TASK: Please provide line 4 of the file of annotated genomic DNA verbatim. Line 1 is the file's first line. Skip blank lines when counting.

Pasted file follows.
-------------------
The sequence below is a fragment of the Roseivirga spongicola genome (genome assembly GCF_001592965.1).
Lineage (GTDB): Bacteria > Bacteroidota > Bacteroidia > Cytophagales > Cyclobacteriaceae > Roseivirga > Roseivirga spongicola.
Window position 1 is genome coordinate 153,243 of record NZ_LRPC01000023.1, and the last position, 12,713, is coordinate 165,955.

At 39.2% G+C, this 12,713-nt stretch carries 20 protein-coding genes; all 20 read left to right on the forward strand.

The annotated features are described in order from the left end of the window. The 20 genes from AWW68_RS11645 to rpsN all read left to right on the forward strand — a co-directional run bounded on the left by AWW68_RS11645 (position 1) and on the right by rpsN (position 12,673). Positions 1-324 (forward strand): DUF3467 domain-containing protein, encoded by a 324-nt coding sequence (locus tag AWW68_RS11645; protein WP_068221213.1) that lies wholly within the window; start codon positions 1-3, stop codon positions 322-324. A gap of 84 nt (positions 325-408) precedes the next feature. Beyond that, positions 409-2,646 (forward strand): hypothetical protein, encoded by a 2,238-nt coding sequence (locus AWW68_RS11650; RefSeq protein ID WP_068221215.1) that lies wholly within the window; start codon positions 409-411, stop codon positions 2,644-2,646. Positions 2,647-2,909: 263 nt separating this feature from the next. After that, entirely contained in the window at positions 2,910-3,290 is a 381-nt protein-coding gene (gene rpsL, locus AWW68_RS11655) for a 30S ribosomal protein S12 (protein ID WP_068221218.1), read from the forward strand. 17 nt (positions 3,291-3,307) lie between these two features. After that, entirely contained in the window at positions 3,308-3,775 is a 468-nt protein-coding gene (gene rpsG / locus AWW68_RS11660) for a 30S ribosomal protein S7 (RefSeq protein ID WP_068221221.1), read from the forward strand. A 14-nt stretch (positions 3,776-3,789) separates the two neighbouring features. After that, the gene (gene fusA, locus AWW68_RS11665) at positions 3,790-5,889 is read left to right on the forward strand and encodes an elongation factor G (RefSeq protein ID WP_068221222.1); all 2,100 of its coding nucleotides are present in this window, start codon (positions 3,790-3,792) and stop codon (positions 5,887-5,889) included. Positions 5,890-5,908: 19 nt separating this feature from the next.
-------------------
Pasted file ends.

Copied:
At 39.2% G+C, this 12,713-nt stretch carries 20 protein-coding genes; all 20 read left to right on the forward strand.